Goal posts move on wide band competition

Most Americans have several home internet service providers to choose from, but this competition masks their much more limited options for real high-speed connections, proponents say.

The big picture: Home internet connections have become even more essential during the pandemic, but there is still widespread disagreement among trade groups, consumer advocates and government agencies over the extent of competition in the broadband market.

State of play: According to most recent data from the Federal Communications Commission, more than 97% of Americans currently have access to home Internet service from three or more providers at speeds of 25/3 Mbps. (The first number represents the download speed and the second represents the download.)

  • This speed is the FCC’s current benchmark for broadband Internet service. But there’s a growing consensus that it’s not fast enough to meet today’s digital demands.
  • FCC Chairman Jessica Rosenworcel wants to raise the standard to 100/20 Mbps.
  • According to FCC data, nearly 30% of Americans now have access to three or more providers at 100/10 Mbps speeds, and nearly 40% can purchase service at that speed from two companies.

To note : FCC figures include satellite Internet and fixed wireless service providers.

  • These options have always been the choice of last resort in hard-to-serve rural areas. They have a reputation for sometimes being slow and unreliable, although technology is advancing.

The FCC Data shows that only about 56% of Americans have access to a wired home Internet connection – fiber, cable or DSL (which uses copper telephone wires) – from two or more providers at speeds of 25/3 Mbps.

  • Only 11% of Americans have three or more options for a wired connection at this speed.

What they say : “Even three is really not enough,” Angie Kronenberg, chief and general counsel at competitive network commerce group INCOMPAS, told Axios. “It usually takes four or more for there to be really robust competition, where you see companies really competing on price, on customer service.”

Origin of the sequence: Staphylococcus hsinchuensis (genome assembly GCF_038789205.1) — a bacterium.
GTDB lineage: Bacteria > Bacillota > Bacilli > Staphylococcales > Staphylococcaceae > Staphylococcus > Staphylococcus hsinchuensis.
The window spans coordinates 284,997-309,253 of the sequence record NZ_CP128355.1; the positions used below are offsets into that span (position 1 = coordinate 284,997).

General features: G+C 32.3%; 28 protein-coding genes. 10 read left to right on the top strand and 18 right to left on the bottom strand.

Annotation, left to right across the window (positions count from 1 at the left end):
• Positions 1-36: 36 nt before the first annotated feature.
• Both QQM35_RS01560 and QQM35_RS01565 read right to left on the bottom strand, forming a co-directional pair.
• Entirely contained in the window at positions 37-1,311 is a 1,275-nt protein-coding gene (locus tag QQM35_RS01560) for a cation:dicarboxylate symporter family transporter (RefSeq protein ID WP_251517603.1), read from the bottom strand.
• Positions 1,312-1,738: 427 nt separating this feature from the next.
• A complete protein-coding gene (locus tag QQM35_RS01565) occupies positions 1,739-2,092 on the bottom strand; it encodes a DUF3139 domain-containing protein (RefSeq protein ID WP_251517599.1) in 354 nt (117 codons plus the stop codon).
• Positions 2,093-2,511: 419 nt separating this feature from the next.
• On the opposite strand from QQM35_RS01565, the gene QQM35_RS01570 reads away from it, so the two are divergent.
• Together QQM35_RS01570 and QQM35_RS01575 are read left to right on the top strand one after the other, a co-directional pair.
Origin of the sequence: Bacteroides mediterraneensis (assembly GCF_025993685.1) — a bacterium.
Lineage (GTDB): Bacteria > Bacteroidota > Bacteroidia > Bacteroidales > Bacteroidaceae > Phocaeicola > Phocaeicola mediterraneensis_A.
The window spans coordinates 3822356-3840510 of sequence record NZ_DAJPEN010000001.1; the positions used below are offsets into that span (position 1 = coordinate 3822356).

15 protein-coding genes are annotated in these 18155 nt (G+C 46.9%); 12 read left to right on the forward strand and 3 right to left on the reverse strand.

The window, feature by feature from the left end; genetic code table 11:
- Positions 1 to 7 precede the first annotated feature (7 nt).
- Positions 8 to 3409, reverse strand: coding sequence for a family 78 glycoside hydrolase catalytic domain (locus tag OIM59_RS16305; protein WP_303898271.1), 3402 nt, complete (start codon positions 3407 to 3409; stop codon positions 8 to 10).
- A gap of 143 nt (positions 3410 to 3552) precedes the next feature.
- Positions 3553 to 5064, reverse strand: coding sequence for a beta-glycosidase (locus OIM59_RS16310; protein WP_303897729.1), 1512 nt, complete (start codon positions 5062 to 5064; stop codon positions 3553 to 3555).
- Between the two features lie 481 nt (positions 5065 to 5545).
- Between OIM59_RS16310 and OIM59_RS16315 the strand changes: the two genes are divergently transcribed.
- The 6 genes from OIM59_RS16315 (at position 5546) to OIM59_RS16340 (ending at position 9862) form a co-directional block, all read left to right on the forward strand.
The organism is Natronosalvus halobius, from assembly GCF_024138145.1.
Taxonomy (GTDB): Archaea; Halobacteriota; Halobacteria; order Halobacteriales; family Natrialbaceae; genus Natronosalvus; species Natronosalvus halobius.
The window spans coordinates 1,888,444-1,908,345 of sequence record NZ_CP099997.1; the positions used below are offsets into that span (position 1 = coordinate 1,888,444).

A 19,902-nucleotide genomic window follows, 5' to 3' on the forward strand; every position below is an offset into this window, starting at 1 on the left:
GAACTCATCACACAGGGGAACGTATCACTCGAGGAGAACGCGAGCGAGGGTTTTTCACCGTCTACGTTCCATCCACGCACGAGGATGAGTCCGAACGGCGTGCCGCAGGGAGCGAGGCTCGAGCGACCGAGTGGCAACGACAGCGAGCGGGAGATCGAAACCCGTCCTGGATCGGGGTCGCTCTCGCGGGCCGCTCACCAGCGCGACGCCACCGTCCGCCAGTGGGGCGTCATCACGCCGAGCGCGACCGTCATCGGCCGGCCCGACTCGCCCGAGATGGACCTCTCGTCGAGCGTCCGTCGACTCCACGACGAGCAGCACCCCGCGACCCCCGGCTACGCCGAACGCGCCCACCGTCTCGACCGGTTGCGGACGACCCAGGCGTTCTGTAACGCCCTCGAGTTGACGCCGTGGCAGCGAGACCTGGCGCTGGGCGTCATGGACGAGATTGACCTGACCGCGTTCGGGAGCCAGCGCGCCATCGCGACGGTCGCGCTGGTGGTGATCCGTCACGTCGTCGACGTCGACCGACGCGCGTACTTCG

• You can’t say there’s national competition in every home for broadband,” Jonathan Schwantes, senior policy adviser for Consumer Reports, told Axios. “That’s just not true.
  • A consumer reports investigation in 2021, 26% of Americans said they had only one choice for a wired home internet connection, 32% said there were two providers, and 16% said they had three options.
  • The poll also found the cost of home internet decreases with the number of providers.
  • The median cost of broadband service was $75 per month for Americans who say they have only one choice of provider, while those with four or more options pay a median of $67 per month, according to the study.

The other side: Trade associations for telecom and cable companies say competition has intensified in the broadband industry as companies have invested billions in their networks.

  • Cable group NCTA pointed to FCC data that shows the percentage of Americans who can purchase services from multiple providers at 100/10 Mbps speeds nearly tripled between 2016 and 2020.
  • USTelecom, another trade association, says prices have gone downspeeds have increased and companies continue to invest in their networks, all hallmarks of a competitive industry.
  • “As we accelerate our rollout schedule to include tens of millions more homes with fiber, the competition will increase as we do so,” USTelecom President Jonathan Spalter told Axios.

Between the lines: Technological improvements are making fixed wireless, which provides high-speed connection to the home using wireless networks, a competitive threat.

  • Verizon and T-Mobile offer 5G home internet service as an alternative to a wired connection, while new entrants like Starry also offer fixed wireless as their primary product.
  • According a report of the Leichtman research group.

Meanwhile, SpaceX Starlink satellite internet service promises internet service in rural parts of the country at speeds far superior to previous generations of satellite internet.

  • But the FCC questioned whether the service could deliver those speeds and denied the company nearly $900 million in funding to develop a service to rural America.
  • “I see wireless and satellite as potential opportunities, but they have constraints,” Kronenberg, of INCOPAS, told Axios. “Whether or not they can really compete with cable, which is going to offer higher speeds and fiber to home providers, who can certainly offer higher speeds – I think that’s a big question mark.”

And after: The Infrastructure Investment and Jobs Act provides $42.5 billion in funding to build internet networks at 100/20 Mbps speeds.

  • Consumer Reports’ Schwantes predicts that the greatest threat to competition will be in areas where the existing supplier, or incumbent, challenges a funding award to a new business wishing to build in the area.
  • “Will these zones be owned by incumbent ISPs who have not served this market, but claim they will, cynically, to prevent competition?” asked Schwantes.

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